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“Emir Sanusi Position on Fuel Subsidy”

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Dictation of HRH Muhammadu Sanusi II’s Direct Response to the Second Question(Dayo)Question: I want to request please that His Royal Majesty should answer this and then I want you to come through to that. Which is about the constitutional accountability of government at all levels for the provision of quality education, healthcare and other basic rights of citizens.

Royal Highness, what do you, what would you say is the challenge after that, please your excellency, I’ll like you to handle both that gap that you pointed to which now Alero has brought up and then His Excellency now outlining for us what he believes or what seen to be the challenge of constitutional accountability of government at all levels for the provision of quality education, healthcare and other basic rights of citizens. Thank you.

(HRH Sanusi II): One of the big issues here is that the people who are responsible for holding people accountable are the ones who are themselves not accountable.

So, take a simple example. Take these fuel subsidies. Very often, they are not provided for in the budget.

There is no appropriation for them. Yet every year, we spend billions and billions of dollars out of NNPC.
I mean, it’s one of the reasons I lost my job, right? They spent billions and billions of dollars, okay, on fuel subsidies without appropriation by the National Assembly.Now, under the Constitution, these are grounds for impeaching the President.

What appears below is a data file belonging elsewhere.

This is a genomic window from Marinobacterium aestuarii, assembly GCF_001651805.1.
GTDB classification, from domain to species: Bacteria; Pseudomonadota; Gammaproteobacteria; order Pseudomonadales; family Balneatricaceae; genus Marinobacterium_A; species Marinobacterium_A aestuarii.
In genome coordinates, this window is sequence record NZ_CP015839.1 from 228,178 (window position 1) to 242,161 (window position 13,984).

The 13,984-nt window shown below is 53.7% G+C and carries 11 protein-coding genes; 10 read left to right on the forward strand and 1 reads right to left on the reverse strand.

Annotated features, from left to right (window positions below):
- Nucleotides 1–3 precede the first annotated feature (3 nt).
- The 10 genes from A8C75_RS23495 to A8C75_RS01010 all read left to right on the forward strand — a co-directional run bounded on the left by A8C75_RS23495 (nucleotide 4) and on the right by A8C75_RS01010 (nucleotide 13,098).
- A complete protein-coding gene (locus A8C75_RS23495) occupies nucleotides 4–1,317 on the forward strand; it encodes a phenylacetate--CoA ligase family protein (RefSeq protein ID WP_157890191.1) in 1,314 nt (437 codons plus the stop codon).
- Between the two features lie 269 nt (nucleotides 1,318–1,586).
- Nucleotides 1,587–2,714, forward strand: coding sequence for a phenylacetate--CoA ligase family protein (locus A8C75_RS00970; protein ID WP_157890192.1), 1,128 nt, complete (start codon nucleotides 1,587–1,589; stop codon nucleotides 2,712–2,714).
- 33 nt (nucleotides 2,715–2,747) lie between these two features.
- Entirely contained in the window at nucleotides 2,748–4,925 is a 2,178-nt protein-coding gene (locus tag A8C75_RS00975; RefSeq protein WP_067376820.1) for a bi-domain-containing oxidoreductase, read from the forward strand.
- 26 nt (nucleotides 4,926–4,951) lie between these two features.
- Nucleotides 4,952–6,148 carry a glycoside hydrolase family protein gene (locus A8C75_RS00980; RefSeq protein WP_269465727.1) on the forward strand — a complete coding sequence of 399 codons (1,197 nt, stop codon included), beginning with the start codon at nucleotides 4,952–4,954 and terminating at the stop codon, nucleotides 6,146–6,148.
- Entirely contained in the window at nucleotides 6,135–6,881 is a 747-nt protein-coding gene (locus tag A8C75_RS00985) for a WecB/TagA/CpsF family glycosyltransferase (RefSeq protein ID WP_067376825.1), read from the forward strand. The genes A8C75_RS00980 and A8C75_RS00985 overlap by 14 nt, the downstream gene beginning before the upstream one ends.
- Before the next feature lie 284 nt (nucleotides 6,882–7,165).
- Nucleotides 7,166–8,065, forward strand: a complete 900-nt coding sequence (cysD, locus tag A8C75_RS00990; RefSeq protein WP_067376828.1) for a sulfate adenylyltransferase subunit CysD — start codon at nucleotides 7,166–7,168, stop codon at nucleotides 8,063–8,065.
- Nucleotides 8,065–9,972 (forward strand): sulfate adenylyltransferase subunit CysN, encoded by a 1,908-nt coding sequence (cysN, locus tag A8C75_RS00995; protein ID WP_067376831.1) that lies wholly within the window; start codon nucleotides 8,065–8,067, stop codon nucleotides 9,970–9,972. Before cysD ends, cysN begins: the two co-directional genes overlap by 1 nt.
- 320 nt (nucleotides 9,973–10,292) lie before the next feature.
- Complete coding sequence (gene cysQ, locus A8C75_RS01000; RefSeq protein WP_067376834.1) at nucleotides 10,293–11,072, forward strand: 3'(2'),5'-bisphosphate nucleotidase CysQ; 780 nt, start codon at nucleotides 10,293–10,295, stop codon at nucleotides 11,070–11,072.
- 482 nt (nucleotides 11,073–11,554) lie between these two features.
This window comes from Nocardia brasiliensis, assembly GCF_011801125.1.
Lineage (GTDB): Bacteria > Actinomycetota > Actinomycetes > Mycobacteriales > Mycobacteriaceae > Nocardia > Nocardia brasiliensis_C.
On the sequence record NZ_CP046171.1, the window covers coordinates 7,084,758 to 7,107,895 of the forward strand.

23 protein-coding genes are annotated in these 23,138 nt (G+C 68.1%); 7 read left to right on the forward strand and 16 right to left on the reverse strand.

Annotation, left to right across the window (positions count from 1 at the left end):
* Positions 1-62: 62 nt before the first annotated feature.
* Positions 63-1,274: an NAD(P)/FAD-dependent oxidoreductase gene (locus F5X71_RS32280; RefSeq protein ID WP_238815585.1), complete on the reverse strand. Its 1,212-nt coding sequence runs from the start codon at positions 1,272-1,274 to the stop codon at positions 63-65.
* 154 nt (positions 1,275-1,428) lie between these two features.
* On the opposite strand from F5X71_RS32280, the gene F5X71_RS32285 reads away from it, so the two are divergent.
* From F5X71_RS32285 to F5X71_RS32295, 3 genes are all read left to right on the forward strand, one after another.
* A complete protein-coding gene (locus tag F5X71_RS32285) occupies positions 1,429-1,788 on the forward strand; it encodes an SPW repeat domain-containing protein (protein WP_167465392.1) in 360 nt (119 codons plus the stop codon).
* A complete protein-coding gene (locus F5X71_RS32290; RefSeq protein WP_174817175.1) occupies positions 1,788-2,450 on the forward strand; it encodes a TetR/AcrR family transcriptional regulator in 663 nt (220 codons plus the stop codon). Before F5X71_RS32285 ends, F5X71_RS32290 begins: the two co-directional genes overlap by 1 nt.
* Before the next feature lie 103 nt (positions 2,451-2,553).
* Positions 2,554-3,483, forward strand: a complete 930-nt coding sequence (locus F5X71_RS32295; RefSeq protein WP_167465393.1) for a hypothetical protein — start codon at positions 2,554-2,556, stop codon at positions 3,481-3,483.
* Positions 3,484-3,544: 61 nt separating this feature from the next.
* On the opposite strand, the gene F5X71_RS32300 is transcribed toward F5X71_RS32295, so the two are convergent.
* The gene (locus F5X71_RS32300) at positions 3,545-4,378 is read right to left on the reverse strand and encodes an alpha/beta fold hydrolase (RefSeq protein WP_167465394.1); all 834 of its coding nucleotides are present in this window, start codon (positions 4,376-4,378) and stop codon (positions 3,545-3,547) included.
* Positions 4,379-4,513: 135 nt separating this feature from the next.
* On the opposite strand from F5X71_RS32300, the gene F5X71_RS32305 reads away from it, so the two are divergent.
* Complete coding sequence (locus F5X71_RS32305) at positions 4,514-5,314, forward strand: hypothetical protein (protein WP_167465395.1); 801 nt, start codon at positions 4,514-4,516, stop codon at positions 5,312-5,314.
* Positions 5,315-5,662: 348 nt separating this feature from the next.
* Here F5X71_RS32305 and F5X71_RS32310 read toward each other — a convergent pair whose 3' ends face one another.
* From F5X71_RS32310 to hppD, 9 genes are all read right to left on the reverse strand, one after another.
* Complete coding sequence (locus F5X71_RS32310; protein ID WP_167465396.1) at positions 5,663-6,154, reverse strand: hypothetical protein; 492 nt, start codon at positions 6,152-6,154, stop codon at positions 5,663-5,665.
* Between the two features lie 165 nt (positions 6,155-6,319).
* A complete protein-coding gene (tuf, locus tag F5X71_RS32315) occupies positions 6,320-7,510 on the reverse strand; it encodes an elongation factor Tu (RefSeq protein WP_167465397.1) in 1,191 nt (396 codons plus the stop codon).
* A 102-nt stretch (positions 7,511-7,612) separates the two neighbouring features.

Because this is spending without appropriation. But every President has done it. No one holds them to account. The National Assembly does not hold them to account.Alero spoke about how much you’re spending on food. But when you have food inflation at 21% per annum, the price of food doubles every three years, it’s a no brainer. It’s like …it’s simple.

Now, somebody is responsible for ensuring we have price stability. And we don’t have price stability. Now, these are the kinds of issues as a country that we do not focus on. But I mean, for today, as I think I would like to say something, I like to put the governors on the spot. Okay, on one more thing.

Not everything with the SDGs is about money. Okay, so look at look the poverty numbers, okay. You’ve got this huge concentration of poverty in the northwest and the Northeast, these concentrations are reflected in all sorts of human development indices, including per capita income, life expectancy, maternal mortality, and so on.

But what is the driver of poverty in the north ?rapid demographic growth that cannot be supported by the underlying resources.Okay, you’ve got fertility rates in the Northeast, and the northwest of over seven, per woman on the average, where the rest of the country is about four, which is still high compared to other countries, but still below seven. And then these societies are largely polygamous. You cannot address poverty in the north without a proper population policy.

You can’t address population policy without the right social policies around the age at which girls get married and regulations around polygamy, responsibility for the child. Now, as Emir, I said, Okay, look, people are refusing to do this because of religion.

I got together, a group of religious scholars who worked for three years to produce a code that seeks to address these issues, seeks to put some sense some sensibility around the age at which you marry okay? Then about the about the waythe way you would divorce woman, the rate at which poor people can just go marry 2, 3, or 4 wives, have children, and drop them on the streets until you address those from a legal perspective and have sanctions and change those attitudes. Governor Fayemi just said four million children were enrolled in the last five years , okay how many more children were born in those five

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